Unlike other living creatures, humans can adapt to uncertainty. They can form hypotheses about situations marked by uncertainty and can anticipate their actions by planning. They can expect the unexpected and take precautions against it. Dietrich Dorner (1990)
Complex environments are those in which there are numerous actors/variables interacting in a system fashion. Each variable’s state or action is constantly responding to changes in the actions or states of all the other variables. Therefore, the behavior of entire system changes as well.
In complex situations it is impossible to predict the future state of a single variable and, consequently, the future state of the system as a whole is uncertain.
Dorner , whose words introduce this essay, is the author of, The Logic of Failure: Recognizing and avoiding error in complex situations, published in English in 1997. He conducted research using computerized simulations of planning scenarios in order to learn more about how people solve problems when faced with complex situations. Results of his research can be found in his early writing.
He found that people who were able to achieve desirable results within experimental simulations employed the following strategies:
- They first gathered information in order to observe changes in the situation and develop an overall picture of all aspects of the systems involved;
- They generated hypotheses to explain the effect of change on the system;
- They generated plans based upon the accuracy of their hypotheses;
- They took action based upon their plans;
- They continued to gather information frequently in order to evaluate their progress and identify unintended consequences of their actions;
- They did not change their actions too quickly;
- They used self-reflexive examination and critique of their own way of acting;
- They adapted their way of acting to the specific situation;
- They were flexible – able to forego lengthy planning and hypothesizing when 1) the situation was time critical, 2) the risk of error was low or 3) the needed information was impossible; and
- They did not focus all their attention on current problems, but also considered long- term developments and side effects of the actions taken.
Dorner pointed out that those who achieved desirable outcomes from their planning shared certain characteristics. They were agile. They “…adapted their thinking to the situation.” They “…used a lot of small ‘local’ rules, each of which is applicable in a limited area.” In other words, successful planners in complex situations did not have a single generic approach. They observed, planned, took action, reflected on their actions and plans, changed as the situation changed and “…adapted to the given circumstances in the most sophisticated ways.”
Dorner’s research is enlightening but it appears a bit vague and even distant from the actual cognitive and psycho-motor tasks involved in planning for change in “real world” situations. Add to that the challenge of needing to work with others to plan change, and planning in complex situations becomes wickedly complex.
I found a toolkit that I believe can bring Dorner’s work into organizations where individuals and groups constantly deal with complex situations. The toolkit was developed by Tom Wujec.
I first heard Wujec speak in a Ted Talk. However, the approach he uses is not a new one. I was a member of a community planning group working the Philippines in the early 1990s. We used a very similar approach to planning and others have modified that simple, but effective framework: The early framework steps included:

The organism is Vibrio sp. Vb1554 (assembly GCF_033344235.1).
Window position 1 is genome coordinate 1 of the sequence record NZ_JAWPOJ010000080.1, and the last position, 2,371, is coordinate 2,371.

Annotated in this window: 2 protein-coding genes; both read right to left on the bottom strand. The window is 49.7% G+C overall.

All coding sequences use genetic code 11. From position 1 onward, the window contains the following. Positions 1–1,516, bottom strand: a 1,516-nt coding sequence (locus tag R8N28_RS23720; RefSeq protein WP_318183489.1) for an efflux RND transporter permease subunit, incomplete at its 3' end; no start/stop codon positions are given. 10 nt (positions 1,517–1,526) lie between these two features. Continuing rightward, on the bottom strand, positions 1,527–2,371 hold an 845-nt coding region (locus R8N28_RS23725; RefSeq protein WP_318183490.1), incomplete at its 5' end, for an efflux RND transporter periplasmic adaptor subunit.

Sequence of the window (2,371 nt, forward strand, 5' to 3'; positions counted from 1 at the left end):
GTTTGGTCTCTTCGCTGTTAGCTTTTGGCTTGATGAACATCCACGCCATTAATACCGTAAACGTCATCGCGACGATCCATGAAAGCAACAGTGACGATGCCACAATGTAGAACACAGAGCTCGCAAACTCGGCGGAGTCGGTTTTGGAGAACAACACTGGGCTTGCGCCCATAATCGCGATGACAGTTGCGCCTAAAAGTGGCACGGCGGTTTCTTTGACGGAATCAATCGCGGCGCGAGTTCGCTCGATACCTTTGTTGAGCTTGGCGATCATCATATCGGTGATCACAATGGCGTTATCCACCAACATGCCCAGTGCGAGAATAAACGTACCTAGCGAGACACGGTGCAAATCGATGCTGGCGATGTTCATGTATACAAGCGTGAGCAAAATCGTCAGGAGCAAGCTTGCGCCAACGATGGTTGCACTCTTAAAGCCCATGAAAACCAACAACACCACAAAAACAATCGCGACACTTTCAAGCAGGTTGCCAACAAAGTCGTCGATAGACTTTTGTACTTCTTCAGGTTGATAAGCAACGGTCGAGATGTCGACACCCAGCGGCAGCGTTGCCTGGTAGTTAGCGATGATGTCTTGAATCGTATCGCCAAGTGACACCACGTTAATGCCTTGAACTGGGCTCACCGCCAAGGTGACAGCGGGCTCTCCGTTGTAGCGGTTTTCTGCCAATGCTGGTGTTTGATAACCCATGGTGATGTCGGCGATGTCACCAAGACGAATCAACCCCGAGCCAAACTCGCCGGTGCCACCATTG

- Sharing the group’s concept of the problem or circumstance needing change;
- Articulating and visually representing a shared vision of exactly what you want to achieve;
- Taking a detailed inventory of the barriers to reaching the vision;
- Developing specific strategies and tactics for removing the barriers;
- Taking frequent measurements of successes and/or setbacks in removing the barriers; and
- Repeating the steps until the vision is realized or revised…
Wujec’s method of shared conceptualization, reflection, creativity, and listening lends itself beautifully to planning in today’s complex organizations. Wujec’s toolkit is comprehensive, detailed, and comes with lots of examples of the method in action.
I think that planning for change in today’s complex environments can be overwhelming if it comes with an expectation that “failure” is not acceptable. To avoid a sense of defeat when plans do not immediately result in desirable outcomes I believe we need to do the following:
- Involve as many individuals and departments as possible when planning. The diversity, valuable insights, and energy resulting when representatives from throughout the system come together cannot be overemphasized.
- Prioritize, taking into account the costs that come with planning for change. Planning together in groups can be costly in time, energy, and resources. Demands for change are accelerating and organizations cannot possibly address every needed change with equal intensity and allocation of resources.
- Accept the possibility that success will be incremental and iterative. That is to say, when one approach does not achieve the goal, the process can continue until a satisfactory level of success is reached.
- When necessary, build into the change process a “fail safe” plan. In other words, where safety and quality are of vital importance any plan for change should include an early warning system where unintended consequences can be identified and addressed rapidly.
- Recognize that no change is ever permanent. Either the original need for change will shift or disappear, or the change that was effective at one point in time no longer achieves good results.
- Make peace with the idea that change is not a sign of failure or malfunction. Rather, change is the new “steady state”.